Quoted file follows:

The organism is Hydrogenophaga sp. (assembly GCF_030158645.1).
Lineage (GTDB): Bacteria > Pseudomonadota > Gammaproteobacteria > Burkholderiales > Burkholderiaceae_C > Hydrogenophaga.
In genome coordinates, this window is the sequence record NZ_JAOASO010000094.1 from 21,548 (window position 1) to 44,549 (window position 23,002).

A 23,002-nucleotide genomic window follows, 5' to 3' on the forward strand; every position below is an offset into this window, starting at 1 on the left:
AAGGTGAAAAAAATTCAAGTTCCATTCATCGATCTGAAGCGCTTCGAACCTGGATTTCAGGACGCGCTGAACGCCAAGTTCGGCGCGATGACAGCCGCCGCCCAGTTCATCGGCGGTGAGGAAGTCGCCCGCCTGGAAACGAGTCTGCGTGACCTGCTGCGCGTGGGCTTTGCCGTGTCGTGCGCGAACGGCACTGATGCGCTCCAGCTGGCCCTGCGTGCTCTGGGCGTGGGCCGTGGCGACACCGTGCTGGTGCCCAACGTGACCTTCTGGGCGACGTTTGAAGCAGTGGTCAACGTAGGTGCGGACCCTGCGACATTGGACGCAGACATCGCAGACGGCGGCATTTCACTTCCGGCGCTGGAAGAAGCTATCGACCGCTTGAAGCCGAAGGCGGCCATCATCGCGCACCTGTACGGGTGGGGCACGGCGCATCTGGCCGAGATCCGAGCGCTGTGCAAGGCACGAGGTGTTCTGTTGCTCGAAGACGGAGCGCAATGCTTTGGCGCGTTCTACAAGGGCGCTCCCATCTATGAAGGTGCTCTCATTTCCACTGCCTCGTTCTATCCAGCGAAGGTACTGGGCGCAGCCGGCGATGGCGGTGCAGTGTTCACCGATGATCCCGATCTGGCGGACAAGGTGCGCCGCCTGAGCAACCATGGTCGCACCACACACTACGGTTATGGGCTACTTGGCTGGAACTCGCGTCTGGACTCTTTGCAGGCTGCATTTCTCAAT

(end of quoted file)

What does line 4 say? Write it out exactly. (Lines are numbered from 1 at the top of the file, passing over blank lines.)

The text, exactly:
A 23,002-nucleotide genomic window follows, 5' to 3' on the forward strand; every position below is an offset into this window, starting at 1 on the left: